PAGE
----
Researchers take closer look at stimulated Brillouin scattering
A major cost of running the National Ignition Facility (NIF) is managing and mitigating laser-induced damage to optics as the laser beams propagate to the target.
Another damage mechanism stems from stimulated Brillouin scattering (SBS) as light travels back from the target and with nearly the same wavelength as the incoming light. This SBS has the potential to cause additional damage to NIF optics. SBS results from the interaction between the laser light and the plasma ion acoustic wave—or sound wave.
SBS is a threshold phenomena, and the ability to simulate the "turn-on" threshold is limited. Therefore, an expert group reviews each experiment with regard to SBS, sometimes recommending "walk-up" shots to approach the threshold at a rate that prevents significant optic damage. These shots add cost and use valuable facility time.
A paper recently published in Physics of Plasmas focuses on a single approach to controlling SBS by tailoring the target material.
"In inertial confinement fusion, we use hohlraums to trap laser light and convert it to X-rays that bathe the capsule, located in the center, causimg it to implode," lead author Joseph Ralph said. "We need the hohlraum wall material to have a high Z (atomic number) to confine the X-rays. Typically gold or gold-lined depleted uranium are used for the hohlraum walls, but in-principle this could be any high-Z material."
LLNL scientist Andreas Kemp, second author on the paper, conducted the simulation work described in the paper. Kemp ran a series of computer simulations with the backscatter code pF3D and compared the modeled backscatter from Ta2O5-lined versus pure gold (Au) hohlraums, using the plasma conditions provided by the standard hydrodynamics simulations of NIF hohlraums. pF3D simulations confirmed theoretical predictions. The simulations were performed before the actual experiment.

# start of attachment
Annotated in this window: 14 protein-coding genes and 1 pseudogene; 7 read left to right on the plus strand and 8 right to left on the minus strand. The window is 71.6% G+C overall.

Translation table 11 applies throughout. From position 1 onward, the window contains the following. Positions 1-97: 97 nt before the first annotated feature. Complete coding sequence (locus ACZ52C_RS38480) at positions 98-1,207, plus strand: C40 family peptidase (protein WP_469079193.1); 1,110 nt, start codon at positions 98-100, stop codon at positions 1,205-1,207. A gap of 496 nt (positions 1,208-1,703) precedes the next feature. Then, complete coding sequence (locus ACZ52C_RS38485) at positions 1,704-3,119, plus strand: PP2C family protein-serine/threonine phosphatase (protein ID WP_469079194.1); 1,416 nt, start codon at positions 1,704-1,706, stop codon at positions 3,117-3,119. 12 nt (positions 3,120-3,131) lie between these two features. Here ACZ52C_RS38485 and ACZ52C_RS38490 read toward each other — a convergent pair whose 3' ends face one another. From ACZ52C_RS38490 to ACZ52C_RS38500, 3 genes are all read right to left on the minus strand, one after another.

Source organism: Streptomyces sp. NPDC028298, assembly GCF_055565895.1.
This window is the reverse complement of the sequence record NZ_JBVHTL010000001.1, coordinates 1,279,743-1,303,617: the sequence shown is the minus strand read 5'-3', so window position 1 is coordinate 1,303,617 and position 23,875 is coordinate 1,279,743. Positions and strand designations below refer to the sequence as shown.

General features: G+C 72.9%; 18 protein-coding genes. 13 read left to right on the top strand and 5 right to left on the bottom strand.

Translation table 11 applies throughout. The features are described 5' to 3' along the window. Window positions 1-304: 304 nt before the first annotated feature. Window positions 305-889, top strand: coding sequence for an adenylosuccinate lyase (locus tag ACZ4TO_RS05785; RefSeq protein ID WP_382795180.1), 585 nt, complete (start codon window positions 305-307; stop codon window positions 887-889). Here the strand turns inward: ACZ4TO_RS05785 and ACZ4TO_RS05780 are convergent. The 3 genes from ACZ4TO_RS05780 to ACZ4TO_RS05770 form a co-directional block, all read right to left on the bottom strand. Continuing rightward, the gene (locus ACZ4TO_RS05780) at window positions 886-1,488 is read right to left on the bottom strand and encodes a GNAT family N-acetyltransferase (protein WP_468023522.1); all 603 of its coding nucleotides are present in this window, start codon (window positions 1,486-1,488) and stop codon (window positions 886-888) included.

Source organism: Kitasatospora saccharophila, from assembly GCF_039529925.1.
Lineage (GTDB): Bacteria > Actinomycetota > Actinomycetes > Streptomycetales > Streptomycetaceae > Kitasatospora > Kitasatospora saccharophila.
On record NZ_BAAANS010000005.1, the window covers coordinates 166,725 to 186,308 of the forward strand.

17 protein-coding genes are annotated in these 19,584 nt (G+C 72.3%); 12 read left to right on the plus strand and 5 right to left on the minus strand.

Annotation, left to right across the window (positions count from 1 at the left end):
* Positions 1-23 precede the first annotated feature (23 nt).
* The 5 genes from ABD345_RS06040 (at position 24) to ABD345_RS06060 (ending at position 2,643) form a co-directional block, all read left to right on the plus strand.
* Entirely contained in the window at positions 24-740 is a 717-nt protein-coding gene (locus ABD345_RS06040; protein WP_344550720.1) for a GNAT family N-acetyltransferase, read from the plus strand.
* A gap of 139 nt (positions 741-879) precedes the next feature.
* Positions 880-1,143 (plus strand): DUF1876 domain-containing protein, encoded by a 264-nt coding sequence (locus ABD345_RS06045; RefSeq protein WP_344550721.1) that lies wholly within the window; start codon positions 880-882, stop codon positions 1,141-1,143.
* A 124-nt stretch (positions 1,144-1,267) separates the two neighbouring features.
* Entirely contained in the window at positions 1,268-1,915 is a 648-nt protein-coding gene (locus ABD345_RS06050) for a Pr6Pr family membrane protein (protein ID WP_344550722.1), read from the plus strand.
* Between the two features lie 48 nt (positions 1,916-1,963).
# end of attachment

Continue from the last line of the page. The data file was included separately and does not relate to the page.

"This result is exciting because it provides us an extra tool to control potentially detrimental levels of SBS backscatter in future hohlraum experiments," Kemp said. "It also demonstrates our ability to predict and control SBS backscatter using basic plasma physics."
High-Z materials also produce much higher SBS than low-Z materials. This is because the heavier high-Z ions do not move as fast as low-Z ions when they get hot and so they don't damp the acoustic wave.
"Like surfers trying to catch a wave in the ocean, the surfers need to swim with the wave in order to catch it, thereby gaining energy from the wave," Ralph explained. "In these experiments, we used Ta2O5 as a liner. Here the hot lower Z oxygen ions damp out the acoustic wave of the higher Z Tantalum atoms. When the (lower Z) oxygen atoms heat up some of them 'surf' the ion acoustic wave. As the oxygen ions gain energy the wave loses energy reducing the amplitude and resulting in reduced SBS."
The research was conducted using simulations and experiments. The simulations showed a clear reduction in SBS of the outer 50-degree beams when using Ta2O5 compared to pure gold hohlraums. Experiments conducted on the NIF using targets like those used in inertial confinement fusion showed a similar reduction in SBS. Researchers measured the SBS using drive diagnostics (DrDs) and the full aperture backscatter system (FABS). Additionally, the hohlraum wall was found to expand inward at a faster when using Ta2O5. As a result, the implosion shape was more oblate when using Ta2O5. While this is not ideal, there are techniques such as crossed beam energy transfer and target geometries such the I-Raum that can help mitigate the shape.
"These results show promise for controlling SBS in future experiments especially as we increase the laser power and energy," Ralph said.
More information: J. E. Ralph et al, The effects of multispecies Hohlraum walls on stimulated Brillouin scattering, Hohlraum dynamics, and beam propagation, Physics of Plasmas (2021). DOI: 10.1063/5.0044404
Journal information: Physics of Plasmas
Provided by Lawrence Livermore National Laboratory